• Some simple notes while you are preparing for your delivery.  Do not bring your pre-pregnancy jeans to the hospital.  They will not fit.  They will not fit for a while.  Don’t be depressed, just be happy you’re getting some longevity out of those maternity clothes you bought.  As far as the actual delivery, just an FYI…you will also have to deliver your placenta, which apparently is like delivering a second baby.

 

  • One of my girlfriends has a condition where labor comes on very quickly, you feel a twinge in your uterus and all of a sudden you are 10cm dilated and ready to push.  She didn’t make it to the hospital for her second child and her husband delivered her baby in the front seat of her car.  She made it to the hospital for her first child but each subsequent pregnancy the labor happens more quickly.  So don’t freak out or anything but if you already know you fall into this category, go live in the hospital for the last few weeks of your pregnancy or something just to be safe.  Unless you don’t mind delivering a baby in a random place then knock yourself out.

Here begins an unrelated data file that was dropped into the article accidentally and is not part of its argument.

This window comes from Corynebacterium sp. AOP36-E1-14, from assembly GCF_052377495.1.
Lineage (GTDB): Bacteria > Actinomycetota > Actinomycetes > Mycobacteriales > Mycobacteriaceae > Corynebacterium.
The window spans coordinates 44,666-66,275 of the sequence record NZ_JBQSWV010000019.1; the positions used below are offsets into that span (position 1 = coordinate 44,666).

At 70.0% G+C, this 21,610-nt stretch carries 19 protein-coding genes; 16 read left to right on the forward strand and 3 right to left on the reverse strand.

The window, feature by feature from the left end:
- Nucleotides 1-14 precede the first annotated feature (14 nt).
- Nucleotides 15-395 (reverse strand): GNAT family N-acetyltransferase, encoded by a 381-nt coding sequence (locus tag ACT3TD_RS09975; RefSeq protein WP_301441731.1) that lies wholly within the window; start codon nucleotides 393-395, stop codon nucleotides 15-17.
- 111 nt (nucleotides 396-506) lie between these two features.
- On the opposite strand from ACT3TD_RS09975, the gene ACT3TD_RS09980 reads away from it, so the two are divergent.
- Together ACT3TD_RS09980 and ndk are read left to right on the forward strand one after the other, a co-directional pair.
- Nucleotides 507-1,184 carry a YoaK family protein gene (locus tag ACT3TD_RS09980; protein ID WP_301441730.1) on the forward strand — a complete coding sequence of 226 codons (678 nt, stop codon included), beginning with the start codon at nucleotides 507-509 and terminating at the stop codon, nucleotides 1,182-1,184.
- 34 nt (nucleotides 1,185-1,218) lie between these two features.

• Some people have a baby and instantly bond, and some do not.   When our third child was born I spent a lot of the time in the hospital with him lying on my chest and I really enjoyed it.  My husband commented that it was nice to see me bonding so well right away.  And I said really?  Is it surprising?  And he said well with our first baby I was concerned that you might eat him (yes, he actually did say that) and I wasn’t sure you wanted to be left alone with him.  I knew I had a little trouble bonding but I didn’t know it was so obvious.  I’m a good mom, it just took us a little bit to get acquainted.

 

  • Breastfeeding is not a given.  You may not be able to breastfeed, you may not even be able to produce milk. You are not a failure. And you are not alone.  Consider yourself lucky if you can do it and you enjoy it.  If and when your milk comes in your boobs will probably grow at least two sizes and be as solid as a rock, which would look pretty awesome if only my stomach was flat right after delivery.  During breastfeeding you may experience cracked or bleeding nipples, your milk ducts can get blocked up and make you sick, (a condition called mastitis that requires antibiotics to fix) and your boobs can spontaneously start leaking.